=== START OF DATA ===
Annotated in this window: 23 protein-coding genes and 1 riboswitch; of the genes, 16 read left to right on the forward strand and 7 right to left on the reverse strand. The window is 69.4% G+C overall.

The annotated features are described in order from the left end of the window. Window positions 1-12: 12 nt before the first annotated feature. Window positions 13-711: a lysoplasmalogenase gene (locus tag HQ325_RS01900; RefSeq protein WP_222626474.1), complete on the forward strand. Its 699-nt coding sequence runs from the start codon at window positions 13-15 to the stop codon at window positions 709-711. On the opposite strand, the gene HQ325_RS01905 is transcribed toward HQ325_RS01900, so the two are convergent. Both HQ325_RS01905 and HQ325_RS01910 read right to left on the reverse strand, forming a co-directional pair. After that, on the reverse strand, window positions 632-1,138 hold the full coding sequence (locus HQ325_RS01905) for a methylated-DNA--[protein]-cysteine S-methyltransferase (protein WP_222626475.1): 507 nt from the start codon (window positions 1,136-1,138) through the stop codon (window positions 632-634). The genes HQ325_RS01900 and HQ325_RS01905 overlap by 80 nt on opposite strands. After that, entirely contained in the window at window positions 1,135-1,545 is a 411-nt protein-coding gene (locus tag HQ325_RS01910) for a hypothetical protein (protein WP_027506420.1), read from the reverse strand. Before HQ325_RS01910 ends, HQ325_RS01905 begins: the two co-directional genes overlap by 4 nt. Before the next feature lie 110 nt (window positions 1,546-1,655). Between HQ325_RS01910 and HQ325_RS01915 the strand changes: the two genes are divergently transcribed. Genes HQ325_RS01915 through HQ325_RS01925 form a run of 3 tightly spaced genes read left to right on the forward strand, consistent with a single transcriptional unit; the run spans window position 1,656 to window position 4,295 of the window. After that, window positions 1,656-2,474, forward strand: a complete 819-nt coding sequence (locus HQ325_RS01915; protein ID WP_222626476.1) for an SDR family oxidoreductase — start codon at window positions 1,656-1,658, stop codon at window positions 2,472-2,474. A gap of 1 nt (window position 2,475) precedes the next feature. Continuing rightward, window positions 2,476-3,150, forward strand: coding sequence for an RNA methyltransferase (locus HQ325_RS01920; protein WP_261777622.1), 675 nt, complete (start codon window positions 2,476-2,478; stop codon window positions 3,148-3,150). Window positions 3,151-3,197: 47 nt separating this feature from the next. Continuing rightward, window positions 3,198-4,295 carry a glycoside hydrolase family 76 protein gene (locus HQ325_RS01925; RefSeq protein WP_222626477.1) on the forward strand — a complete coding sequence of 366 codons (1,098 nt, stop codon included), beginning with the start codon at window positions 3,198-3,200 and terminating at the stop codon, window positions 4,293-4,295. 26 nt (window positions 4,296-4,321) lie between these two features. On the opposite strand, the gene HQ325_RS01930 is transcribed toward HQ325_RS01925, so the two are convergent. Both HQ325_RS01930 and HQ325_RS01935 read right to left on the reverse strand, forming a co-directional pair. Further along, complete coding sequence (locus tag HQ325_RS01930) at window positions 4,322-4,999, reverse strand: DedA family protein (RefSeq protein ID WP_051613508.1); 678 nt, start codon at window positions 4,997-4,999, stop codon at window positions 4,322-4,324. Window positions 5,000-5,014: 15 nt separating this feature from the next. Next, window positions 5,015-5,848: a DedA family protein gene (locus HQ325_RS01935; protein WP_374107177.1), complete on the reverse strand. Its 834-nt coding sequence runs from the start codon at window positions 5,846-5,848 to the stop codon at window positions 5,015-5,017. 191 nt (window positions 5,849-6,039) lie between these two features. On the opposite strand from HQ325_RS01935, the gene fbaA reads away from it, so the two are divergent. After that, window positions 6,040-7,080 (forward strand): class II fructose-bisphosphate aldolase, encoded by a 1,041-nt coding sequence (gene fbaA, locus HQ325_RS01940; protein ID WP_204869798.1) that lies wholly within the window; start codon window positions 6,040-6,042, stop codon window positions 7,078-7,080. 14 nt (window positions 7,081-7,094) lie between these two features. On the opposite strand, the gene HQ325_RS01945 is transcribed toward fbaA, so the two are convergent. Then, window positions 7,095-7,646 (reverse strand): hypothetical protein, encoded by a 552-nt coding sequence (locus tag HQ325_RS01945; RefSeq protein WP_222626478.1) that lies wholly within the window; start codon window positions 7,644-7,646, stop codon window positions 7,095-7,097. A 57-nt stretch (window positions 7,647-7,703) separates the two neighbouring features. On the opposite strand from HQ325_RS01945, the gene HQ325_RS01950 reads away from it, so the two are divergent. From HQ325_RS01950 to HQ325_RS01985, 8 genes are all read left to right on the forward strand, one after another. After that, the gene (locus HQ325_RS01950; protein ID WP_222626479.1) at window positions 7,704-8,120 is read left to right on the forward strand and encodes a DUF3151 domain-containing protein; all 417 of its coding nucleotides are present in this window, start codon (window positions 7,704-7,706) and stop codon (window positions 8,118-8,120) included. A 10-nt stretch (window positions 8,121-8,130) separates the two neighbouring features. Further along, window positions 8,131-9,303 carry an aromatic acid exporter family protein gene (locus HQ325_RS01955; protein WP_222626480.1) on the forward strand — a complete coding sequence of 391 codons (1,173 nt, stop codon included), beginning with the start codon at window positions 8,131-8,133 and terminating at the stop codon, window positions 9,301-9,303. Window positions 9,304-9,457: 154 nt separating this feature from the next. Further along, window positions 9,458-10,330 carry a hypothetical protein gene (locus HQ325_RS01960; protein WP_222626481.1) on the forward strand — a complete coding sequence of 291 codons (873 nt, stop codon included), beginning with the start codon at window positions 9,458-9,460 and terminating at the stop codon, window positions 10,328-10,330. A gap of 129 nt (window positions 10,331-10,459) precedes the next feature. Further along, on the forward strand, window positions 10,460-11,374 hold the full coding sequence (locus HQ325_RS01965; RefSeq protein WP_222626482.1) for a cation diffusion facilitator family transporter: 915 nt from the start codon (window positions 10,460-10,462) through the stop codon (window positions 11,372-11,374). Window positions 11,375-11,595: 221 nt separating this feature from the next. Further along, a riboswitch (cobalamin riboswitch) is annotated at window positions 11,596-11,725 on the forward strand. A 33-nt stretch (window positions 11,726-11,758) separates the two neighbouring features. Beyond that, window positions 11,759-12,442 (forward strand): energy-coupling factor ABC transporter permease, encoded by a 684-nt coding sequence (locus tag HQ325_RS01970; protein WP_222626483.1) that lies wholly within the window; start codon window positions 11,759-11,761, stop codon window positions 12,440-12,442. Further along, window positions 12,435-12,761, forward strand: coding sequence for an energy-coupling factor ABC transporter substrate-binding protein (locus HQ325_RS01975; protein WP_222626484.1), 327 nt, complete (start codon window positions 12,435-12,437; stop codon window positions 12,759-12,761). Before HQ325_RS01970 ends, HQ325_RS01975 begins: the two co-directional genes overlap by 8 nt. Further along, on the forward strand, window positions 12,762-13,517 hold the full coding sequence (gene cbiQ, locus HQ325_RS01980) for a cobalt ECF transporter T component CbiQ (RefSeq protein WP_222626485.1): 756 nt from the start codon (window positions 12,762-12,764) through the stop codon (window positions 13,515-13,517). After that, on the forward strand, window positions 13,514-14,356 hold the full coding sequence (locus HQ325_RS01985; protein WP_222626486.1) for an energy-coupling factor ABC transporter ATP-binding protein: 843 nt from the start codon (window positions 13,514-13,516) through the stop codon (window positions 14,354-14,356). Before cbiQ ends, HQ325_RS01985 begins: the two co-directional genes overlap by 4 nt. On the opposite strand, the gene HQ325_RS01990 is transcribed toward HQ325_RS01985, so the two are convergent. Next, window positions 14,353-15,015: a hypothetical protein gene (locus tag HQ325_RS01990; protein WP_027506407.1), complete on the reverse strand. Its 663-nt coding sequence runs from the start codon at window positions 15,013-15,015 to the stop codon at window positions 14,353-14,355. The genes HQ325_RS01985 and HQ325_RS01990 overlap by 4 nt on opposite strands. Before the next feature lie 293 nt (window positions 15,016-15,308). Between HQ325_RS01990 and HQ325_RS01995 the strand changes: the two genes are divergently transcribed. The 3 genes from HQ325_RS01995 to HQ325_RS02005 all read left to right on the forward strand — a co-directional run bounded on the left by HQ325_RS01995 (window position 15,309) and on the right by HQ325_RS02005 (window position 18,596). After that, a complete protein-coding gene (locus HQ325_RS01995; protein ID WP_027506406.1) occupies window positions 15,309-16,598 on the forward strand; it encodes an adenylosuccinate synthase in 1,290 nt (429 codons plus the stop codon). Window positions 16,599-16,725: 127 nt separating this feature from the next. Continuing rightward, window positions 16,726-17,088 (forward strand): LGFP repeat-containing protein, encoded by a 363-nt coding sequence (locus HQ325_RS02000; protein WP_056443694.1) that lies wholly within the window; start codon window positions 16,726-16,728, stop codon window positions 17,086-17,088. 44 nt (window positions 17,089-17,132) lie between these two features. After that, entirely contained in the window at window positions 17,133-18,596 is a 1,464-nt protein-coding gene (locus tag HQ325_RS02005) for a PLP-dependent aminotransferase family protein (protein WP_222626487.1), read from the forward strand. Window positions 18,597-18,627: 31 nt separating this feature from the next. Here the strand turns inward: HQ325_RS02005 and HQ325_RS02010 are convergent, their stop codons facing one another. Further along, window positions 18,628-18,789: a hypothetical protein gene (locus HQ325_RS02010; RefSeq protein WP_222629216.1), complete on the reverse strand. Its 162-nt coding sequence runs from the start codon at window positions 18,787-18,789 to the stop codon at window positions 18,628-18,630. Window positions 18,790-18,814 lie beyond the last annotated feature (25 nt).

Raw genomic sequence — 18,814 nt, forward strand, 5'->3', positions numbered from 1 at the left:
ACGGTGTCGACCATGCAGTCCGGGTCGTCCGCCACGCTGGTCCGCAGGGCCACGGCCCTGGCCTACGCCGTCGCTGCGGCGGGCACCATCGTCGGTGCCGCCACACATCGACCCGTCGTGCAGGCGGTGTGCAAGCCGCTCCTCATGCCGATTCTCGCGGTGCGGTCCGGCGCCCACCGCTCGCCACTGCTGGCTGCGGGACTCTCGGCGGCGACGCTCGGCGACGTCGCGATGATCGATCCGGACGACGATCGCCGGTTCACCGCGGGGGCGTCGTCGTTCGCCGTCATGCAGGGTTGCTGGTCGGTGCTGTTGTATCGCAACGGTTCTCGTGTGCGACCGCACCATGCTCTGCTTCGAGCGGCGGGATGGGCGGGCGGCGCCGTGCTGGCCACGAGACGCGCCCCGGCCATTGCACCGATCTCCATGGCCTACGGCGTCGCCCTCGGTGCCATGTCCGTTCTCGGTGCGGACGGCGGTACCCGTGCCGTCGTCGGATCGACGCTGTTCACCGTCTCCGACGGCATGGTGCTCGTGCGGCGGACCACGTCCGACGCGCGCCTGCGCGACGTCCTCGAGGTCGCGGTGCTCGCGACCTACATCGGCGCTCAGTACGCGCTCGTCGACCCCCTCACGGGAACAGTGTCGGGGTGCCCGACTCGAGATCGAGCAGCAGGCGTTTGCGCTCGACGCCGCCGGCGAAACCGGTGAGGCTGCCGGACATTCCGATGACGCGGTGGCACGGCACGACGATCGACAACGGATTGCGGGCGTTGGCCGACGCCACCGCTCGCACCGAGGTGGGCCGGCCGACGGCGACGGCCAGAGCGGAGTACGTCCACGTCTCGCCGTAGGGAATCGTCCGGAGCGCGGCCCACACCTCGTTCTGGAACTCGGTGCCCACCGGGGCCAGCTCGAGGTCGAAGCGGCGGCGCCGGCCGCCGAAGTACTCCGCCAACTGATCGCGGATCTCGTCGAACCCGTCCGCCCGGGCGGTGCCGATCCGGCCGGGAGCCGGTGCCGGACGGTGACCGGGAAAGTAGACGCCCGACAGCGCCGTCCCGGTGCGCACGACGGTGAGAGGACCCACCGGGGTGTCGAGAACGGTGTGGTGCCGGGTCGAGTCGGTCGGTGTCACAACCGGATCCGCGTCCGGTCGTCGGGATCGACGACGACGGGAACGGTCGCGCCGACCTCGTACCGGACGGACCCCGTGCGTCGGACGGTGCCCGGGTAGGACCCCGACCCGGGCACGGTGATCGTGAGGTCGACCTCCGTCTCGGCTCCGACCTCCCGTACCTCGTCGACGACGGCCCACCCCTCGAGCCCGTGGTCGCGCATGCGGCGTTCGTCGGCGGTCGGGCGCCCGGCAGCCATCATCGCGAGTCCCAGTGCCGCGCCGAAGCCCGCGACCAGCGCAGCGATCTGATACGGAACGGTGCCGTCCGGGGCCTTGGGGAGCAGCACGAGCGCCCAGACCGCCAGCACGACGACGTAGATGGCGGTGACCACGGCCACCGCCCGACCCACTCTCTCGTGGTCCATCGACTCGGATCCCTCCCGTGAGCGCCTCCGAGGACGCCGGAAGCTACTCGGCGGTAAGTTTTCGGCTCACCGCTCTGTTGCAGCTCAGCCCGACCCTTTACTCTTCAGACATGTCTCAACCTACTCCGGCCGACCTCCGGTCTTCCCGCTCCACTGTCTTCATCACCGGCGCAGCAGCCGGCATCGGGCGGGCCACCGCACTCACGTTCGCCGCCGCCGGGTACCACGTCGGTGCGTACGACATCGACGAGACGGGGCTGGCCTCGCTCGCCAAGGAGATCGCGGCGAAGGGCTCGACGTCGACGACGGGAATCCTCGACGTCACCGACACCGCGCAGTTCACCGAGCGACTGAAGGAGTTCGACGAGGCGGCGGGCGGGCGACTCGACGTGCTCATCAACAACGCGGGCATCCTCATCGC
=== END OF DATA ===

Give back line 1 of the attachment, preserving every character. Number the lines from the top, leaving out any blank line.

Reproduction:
Annotated in this window: 23 protein-coding genes and 1 riboswitch; of the genes, 16 read left to right on the forward strand and 7 right to left on the reverse strand. The window is 69.4% G+C overall.